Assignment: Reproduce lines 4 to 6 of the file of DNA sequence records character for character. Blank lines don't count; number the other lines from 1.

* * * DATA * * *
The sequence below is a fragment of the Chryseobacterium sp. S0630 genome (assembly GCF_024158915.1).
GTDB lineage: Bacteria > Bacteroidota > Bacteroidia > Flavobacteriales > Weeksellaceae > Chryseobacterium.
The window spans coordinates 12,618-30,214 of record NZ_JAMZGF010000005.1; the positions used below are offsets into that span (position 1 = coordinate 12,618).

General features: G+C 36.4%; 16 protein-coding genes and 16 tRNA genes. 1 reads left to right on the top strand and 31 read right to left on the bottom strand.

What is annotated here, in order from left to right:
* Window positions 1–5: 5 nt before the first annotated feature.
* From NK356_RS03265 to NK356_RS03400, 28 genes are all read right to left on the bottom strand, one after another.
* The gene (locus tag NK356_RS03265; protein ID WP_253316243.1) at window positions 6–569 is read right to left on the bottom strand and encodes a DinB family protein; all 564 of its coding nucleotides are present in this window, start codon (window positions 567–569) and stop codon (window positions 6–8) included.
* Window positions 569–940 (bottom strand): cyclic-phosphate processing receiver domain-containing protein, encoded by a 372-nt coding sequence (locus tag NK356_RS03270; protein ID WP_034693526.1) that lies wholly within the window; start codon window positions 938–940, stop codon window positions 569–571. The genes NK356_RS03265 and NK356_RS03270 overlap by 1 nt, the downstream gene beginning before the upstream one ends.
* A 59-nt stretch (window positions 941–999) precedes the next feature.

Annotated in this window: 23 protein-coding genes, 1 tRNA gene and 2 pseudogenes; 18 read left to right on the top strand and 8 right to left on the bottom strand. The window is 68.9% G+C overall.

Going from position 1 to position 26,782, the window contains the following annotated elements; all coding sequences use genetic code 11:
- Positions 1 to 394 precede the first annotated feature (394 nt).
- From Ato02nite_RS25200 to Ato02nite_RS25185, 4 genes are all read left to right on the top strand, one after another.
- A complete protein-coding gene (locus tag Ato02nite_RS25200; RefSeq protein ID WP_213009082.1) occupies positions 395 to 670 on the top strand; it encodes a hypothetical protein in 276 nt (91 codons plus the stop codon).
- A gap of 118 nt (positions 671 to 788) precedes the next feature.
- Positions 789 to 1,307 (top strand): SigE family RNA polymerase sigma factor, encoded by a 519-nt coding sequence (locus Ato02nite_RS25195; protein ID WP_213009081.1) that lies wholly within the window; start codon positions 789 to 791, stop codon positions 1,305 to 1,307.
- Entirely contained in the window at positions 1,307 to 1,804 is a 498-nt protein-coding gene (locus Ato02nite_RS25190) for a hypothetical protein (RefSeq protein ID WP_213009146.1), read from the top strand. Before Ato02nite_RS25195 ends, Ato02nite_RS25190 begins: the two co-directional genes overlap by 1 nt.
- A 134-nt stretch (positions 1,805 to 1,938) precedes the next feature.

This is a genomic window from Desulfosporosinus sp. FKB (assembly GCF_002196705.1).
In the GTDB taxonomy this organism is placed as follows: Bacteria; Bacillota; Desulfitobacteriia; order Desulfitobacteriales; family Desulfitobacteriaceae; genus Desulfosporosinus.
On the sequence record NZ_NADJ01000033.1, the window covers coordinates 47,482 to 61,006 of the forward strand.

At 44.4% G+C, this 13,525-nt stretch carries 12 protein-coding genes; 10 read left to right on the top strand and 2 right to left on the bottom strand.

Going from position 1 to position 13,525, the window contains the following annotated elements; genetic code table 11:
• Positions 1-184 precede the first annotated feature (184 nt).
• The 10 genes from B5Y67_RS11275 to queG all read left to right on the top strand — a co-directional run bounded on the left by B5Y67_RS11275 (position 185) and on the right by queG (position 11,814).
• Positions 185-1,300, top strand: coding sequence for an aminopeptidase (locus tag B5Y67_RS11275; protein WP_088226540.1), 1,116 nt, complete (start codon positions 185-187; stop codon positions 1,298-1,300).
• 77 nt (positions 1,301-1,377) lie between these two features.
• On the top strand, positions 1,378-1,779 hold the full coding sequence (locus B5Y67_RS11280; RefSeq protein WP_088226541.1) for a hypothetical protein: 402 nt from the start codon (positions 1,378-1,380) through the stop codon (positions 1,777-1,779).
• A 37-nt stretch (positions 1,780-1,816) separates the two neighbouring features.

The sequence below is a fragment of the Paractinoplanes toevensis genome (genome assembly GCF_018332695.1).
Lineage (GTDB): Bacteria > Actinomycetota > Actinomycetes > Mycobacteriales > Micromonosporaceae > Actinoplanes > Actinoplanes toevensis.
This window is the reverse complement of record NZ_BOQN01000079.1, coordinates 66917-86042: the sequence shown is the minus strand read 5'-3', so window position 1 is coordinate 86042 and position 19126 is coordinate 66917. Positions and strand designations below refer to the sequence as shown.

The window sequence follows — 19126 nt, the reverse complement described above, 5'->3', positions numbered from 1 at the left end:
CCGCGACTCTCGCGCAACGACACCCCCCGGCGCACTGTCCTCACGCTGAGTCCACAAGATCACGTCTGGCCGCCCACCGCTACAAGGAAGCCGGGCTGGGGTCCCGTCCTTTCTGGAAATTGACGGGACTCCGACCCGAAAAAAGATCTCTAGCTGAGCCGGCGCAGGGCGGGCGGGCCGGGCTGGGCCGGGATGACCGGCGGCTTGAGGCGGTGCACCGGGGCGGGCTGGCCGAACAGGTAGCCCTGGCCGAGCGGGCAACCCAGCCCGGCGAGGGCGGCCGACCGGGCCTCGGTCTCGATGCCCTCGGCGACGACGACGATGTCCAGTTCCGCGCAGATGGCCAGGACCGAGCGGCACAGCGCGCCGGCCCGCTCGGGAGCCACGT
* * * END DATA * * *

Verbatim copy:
General features: G+C 36.4%; 16 protein-coding genes and 16 tRNA genes. 1 reads left to right on the top strand and 31 read right to left on the bottom strand.

What is annotated here, in order from left to right:
* Window positions 1–5: 5 nt before the first annotated feature.